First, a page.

Below is a complete listing of all Ohio Historical Markers. To find a detailed marker listing including text, photographs, and locations, click on a county below. Our listing is updated by the markers program as new markers are installed and older markers are reported damaged or missing.
Side A: The North Olmsted Historical Society was founded in 1953 and became incorporated as a non-profit association in 1961. A year later, Frostville Museum opened in the Prechtel House. The society took on the challenge of preserving the history of the entire original township and became the Olmsted Historical Society in 1969. The Frostville Museum has grown from one house to a small village. Volunteers are dedicated to preserving the past and the present for the future. In August 2010, First Lady Michelle Obama designated the society as a Preserve America Steward. Frostville is an affiliate of the Cleveland Metroparks.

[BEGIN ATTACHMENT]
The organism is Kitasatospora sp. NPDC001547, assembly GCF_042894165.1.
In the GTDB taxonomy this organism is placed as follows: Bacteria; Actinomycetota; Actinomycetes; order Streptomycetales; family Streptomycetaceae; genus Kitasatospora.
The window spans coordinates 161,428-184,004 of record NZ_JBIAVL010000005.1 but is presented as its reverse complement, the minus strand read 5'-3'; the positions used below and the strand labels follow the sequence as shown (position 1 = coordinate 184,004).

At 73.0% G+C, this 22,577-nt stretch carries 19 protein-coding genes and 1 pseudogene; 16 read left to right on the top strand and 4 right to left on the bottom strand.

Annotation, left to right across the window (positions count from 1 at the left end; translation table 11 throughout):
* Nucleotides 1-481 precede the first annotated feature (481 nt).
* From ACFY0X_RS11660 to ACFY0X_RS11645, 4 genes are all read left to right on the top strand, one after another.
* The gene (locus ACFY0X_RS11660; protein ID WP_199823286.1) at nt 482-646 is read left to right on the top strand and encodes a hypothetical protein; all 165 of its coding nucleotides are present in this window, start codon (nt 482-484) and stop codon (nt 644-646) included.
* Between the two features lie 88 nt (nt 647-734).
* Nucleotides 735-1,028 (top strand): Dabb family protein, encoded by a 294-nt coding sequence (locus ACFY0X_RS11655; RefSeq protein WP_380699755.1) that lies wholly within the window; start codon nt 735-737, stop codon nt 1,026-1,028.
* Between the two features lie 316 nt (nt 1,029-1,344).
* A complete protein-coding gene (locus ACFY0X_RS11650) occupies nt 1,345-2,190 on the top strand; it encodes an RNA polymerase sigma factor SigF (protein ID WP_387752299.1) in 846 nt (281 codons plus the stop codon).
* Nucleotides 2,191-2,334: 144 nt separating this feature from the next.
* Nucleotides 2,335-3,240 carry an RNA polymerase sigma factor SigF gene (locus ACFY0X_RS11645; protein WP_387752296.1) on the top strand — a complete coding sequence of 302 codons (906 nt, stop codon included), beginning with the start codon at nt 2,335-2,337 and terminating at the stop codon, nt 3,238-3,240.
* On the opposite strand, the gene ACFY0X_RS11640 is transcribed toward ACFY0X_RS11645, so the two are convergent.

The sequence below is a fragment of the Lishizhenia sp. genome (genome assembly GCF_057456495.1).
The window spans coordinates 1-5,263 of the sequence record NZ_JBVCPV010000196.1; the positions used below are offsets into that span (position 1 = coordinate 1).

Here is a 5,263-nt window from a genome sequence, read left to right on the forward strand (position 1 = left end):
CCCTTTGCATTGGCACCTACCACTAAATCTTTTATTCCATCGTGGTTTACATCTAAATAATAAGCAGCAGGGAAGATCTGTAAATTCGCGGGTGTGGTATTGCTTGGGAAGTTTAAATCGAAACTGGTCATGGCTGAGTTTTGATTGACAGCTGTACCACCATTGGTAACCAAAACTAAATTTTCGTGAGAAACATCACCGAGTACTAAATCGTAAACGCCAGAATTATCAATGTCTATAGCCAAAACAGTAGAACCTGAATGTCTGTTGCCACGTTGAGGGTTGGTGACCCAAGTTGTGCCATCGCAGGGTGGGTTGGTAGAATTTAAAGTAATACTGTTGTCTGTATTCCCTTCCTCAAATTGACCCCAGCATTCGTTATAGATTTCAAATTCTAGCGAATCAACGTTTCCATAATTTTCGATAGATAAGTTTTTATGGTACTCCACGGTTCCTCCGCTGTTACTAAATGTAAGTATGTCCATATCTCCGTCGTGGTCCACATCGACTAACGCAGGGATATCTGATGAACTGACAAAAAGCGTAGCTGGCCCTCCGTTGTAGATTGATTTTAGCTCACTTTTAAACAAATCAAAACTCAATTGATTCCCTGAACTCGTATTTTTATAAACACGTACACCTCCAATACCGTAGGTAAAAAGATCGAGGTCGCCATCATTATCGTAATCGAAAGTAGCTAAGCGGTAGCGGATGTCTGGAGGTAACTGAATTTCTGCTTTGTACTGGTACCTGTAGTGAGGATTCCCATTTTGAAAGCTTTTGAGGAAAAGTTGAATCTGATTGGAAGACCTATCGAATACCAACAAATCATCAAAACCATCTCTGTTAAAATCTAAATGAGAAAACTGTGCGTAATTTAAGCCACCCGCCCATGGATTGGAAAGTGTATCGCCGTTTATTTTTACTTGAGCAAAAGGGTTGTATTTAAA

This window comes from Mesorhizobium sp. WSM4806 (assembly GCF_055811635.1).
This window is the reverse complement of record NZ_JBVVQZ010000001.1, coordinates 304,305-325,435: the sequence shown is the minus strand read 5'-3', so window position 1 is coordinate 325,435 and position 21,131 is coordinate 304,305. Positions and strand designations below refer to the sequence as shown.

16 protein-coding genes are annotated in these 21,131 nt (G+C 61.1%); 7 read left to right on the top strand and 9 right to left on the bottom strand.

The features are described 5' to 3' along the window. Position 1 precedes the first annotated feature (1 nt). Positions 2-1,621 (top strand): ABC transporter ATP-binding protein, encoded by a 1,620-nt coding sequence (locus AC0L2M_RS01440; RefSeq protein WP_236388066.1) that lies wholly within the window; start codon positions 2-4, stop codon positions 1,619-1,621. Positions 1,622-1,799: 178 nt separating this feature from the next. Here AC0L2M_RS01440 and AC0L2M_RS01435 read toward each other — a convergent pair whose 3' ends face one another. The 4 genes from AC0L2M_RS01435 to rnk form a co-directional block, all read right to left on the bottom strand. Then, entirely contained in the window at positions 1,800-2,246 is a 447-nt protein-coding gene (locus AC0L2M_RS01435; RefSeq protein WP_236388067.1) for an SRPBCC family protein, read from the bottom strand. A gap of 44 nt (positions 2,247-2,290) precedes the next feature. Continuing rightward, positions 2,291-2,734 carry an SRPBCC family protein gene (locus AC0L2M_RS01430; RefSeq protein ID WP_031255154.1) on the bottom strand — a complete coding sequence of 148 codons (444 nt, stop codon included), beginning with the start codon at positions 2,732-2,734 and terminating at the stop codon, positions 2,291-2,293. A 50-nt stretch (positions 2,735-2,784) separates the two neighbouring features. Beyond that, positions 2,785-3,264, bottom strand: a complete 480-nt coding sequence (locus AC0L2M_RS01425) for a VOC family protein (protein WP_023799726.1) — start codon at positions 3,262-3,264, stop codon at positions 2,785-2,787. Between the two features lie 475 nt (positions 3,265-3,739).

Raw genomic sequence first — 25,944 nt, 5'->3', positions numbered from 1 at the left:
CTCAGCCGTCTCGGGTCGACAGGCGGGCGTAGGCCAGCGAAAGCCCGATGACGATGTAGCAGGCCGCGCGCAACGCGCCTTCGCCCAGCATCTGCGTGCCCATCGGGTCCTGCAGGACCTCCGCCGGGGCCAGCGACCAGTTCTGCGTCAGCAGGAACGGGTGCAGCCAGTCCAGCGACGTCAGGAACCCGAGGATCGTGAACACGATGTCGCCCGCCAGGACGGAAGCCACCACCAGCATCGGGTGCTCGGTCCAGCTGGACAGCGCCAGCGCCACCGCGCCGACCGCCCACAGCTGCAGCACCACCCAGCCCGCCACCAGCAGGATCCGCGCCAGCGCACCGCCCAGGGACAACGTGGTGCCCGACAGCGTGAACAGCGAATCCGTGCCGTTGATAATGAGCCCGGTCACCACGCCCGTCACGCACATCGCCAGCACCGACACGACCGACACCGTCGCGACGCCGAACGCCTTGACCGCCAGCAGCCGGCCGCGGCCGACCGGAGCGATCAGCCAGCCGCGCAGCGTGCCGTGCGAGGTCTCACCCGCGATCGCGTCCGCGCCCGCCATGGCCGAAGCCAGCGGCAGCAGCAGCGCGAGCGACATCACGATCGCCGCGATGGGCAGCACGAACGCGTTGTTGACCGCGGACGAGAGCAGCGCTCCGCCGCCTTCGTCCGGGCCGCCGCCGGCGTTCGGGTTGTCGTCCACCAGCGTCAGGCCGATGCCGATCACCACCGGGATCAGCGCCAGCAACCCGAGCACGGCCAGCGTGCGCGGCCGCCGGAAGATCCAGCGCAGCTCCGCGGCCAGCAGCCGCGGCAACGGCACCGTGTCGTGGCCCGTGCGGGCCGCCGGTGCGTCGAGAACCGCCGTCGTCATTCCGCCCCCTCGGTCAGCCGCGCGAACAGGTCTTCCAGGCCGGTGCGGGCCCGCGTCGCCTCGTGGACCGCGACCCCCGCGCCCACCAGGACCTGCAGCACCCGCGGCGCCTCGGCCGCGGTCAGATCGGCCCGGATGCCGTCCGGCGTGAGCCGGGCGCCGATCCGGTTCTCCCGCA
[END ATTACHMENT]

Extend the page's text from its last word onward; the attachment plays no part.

Side B: From 1829 to 1843, the northern region of Olmsted Township was called Frostville. It was named by Elias C. Frost, who operated a post office in his farmhouse located at what became the intersection of Kennedy Ridge and Columbia Roads in North Olmsted. Elias came to the Western Reserve in 1807. He married Phoebe McIlrath of Waterbury, Connecticut in 1809. Elias was a clerk for the Olmsted Universalist Church, a township trustee, and a militia captain. Like other Universalists, the Frosts hated slavery. Their grandsons, Francis, Charles, and William Frost fought for the Union in the Civil War. Charles died in the conflict.